Inside the palace are an assortment of rooms all fully furnished and decorated in the original style – You can enjoy a tour through the rooms and admire the sumptuous furnishings and see how Austrian royalty lived.
2. Hofburg Palace
The Hofburg Palace is another huge palatial complex that pays tribute to the power and influence of the Habsburg dynasty and served as the main winter palace for the rulers of the Austro-Hungarian Empire for hundreds of years.
Today the complex is home to offices of the president of Austria and serves as a presidential base.
The buildings have undergone many additions since their creation in the 13th century and the most impressive of which is the fabulous semi-circular Neue Burg.
Visitors can admire the beauty and style of the baroque architecture, take a tour through the imperial apartments or visit one of the detailed museums in the complex.
3. St Stephen’s Cathedral
This monolithic structure stands proud in the Stephensplatz and has been the most important church in Vienna and Austria since its construction.
The beauty of this building is undeniable and its huge tower dominates the Vienna skyline and stands as the tallest church tower in Austria.
Everything about St Stephen’s Cathedral oozes opulence – From the Romanesque and Gothic design of the exterior, to the dominating pointed tower, and the intricately decorated main roof complete with hundreds of coloured tiles forming an intriguing pattern.
Inside the church there are a total of 18 altars, several smaller chapels, and even some tombs and catacombs.
As an iconic building of Vienna, St Stephens cannot be missed!
4. Schonbrunn Gardens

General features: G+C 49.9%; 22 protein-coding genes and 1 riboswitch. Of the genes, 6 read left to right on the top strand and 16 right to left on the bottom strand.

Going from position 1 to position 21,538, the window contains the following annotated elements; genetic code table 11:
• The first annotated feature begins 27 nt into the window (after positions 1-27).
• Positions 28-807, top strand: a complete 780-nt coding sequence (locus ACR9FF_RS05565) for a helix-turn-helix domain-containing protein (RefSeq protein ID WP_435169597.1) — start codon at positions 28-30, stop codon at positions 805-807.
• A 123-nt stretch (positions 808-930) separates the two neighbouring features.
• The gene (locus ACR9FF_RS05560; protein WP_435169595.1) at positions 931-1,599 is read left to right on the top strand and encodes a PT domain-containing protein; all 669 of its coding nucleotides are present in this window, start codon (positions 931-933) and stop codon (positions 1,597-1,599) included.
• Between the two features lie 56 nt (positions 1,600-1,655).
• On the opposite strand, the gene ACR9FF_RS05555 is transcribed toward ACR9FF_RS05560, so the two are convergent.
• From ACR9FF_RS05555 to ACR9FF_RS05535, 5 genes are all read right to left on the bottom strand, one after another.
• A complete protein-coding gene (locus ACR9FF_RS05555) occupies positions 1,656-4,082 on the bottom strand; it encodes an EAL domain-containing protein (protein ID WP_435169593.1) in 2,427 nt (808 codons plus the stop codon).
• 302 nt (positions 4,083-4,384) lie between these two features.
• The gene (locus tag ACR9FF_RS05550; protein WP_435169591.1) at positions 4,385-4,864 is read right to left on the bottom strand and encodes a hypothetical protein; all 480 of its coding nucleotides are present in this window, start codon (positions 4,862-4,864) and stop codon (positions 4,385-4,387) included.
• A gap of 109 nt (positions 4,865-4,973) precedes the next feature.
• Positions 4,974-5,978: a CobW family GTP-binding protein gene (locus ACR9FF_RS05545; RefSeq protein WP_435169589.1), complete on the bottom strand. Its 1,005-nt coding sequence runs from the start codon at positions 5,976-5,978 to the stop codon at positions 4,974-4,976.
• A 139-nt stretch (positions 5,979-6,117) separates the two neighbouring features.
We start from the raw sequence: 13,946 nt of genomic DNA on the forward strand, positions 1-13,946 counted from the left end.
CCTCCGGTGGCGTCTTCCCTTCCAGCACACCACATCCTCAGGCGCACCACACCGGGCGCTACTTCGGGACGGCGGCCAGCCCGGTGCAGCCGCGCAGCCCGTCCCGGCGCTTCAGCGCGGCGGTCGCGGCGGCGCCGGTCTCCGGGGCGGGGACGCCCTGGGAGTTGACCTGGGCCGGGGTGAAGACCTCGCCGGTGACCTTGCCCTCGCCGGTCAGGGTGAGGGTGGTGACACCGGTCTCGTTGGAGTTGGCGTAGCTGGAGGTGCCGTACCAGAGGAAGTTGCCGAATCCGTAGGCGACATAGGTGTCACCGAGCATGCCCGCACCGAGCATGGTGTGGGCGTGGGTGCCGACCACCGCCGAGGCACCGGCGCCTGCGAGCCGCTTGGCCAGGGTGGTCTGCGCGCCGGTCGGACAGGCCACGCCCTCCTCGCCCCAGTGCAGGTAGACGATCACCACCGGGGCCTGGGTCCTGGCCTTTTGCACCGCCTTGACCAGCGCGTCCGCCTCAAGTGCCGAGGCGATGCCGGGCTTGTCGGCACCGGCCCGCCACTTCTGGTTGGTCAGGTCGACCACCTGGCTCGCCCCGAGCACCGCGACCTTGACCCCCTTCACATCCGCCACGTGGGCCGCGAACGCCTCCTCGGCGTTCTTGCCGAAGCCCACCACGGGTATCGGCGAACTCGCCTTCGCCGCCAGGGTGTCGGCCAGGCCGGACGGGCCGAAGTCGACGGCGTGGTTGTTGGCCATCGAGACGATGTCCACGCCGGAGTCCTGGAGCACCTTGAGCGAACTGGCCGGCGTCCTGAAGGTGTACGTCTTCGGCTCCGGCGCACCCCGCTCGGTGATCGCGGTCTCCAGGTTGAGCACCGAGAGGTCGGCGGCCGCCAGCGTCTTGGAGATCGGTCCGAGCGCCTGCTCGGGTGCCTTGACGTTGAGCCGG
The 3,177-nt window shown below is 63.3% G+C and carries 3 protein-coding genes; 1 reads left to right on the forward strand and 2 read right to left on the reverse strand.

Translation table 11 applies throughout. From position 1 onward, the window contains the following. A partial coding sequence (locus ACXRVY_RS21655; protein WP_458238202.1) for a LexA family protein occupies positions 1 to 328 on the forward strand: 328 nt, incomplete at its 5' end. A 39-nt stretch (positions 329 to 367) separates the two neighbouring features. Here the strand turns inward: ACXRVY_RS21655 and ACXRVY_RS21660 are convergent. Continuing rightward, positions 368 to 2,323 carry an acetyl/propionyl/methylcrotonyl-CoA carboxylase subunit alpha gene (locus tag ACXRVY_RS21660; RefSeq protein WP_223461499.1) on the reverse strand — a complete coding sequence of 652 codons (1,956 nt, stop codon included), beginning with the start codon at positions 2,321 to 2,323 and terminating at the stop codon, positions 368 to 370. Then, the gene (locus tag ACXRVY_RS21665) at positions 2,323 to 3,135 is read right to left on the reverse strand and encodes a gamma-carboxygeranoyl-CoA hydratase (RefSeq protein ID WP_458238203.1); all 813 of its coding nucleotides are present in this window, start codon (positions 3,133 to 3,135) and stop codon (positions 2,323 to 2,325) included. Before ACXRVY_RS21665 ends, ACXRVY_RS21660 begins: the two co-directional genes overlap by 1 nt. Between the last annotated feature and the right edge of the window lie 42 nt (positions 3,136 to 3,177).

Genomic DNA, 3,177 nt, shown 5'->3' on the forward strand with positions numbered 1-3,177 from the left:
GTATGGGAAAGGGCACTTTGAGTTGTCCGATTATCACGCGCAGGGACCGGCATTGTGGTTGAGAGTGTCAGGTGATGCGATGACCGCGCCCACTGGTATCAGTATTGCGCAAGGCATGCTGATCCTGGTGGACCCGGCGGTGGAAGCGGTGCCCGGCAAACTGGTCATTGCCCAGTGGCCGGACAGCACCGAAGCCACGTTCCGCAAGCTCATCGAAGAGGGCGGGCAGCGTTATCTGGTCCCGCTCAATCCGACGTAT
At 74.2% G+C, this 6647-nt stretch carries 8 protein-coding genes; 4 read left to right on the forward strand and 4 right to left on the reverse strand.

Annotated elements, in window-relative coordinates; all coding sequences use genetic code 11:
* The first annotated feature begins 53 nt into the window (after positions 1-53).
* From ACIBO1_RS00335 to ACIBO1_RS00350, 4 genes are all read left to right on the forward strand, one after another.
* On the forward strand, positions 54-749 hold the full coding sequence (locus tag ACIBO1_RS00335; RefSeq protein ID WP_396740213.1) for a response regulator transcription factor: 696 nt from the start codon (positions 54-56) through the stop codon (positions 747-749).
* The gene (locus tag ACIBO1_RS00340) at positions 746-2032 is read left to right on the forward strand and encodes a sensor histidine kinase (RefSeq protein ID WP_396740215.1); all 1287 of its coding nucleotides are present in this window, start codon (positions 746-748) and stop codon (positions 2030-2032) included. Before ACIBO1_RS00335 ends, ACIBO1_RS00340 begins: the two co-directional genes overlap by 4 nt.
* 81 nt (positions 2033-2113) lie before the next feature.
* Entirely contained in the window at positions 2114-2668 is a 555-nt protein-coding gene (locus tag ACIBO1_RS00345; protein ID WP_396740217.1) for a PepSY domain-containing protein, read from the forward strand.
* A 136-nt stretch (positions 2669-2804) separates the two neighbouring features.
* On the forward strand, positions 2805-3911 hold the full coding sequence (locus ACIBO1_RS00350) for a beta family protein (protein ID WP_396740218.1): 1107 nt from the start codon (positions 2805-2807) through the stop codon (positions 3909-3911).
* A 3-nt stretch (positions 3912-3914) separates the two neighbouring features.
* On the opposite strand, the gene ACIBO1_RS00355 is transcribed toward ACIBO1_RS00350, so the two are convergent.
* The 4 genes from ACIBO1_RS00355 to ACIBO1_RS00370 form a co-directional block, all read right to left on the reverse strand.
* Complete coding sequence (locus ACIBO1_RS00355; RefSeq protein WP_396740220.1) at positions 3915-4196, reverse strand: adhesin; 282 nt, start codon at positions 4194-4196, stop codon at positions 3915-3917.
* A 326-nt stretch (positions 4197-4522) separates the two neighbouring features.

Another exceptional part to the Schonbrunn Palace Complex and worthy of a separate visit in its own right, the gardens at Schonbrunn are simply magical.
The grounds of the park extend from the Palace for over a kilometre and you could spend hours walking through the various sections and displays.
You can walk through the Parterre and admire the uniform flower beds, or get lost in the beautiful hedge maze and labyrinth; Neptune’s fountain is a stunning piece of artwork, while there is even an artificial Roman Ruin complete with stone statues.
The crowning glory to all of this is the Gloriette which stands opposite the palace and features a pool and a classical colonnaded long building – Enjoy a drink here in the cafe or simple admire the views of the whole gardens in front of you.
Vienna is full of historical and significant architecture and the Town Hall located on Rathausplatz is a fine addition to this collection.
A later addition to the city, the Rathaus was constructed in the 1800’s in a Neo-Gothic style to accommodate the offices of the mayor for an ever increasing city population.
Similar in style to the town hall in Brussels, the Rathaus has five towers, the middle of which is the largest and is topped by the iconic Rathausman statue.
Guided tours are available of the inside of the Town Hall on certain days, and this is well worthwhile just to see the extravagant style of the rooms and what it must be like to work inside such a wonderful building.
6. Tiergarten Schonbrunn (Vienna Zoo)
Located within the grounds of the Schonbrunn Palace, the Tiergarten Zoo is the oldest zoo in the world and touts itself as a centre for species preservation and educational fulfilment.
Originally built as a menagerie, the Zoo has several original buildings from that era and mingled together with more modern structures, create a pleasant place to walk through.
The Zoo is home to a myriad of animals from the endangered giant Panda, to Giraffes, Sea Lions and Sloths – There are many talks throughout the day by experienced Zookeepers and even a simulated Amazon rainforest environment to walk through.
As Zoos go, the Vienna Zoo is one of the finest in the world and you can see the care the animals receive.
Tip : The Vienna Zoo is included in the Vienna PASS
7. Belvedere Museum
This gigantic palatial complex and gardens is split into Upper and Lower Belvedere and served as a summer residence for Austrian princes in the 1600’s.
The two palaces themselves feature amazing architecture and stand out royally in the gardens – Upper Belvedere has a detailed façade with green domed semi-towers while Lower Belvedere has a simpler design; both palaces face the stunning gardens.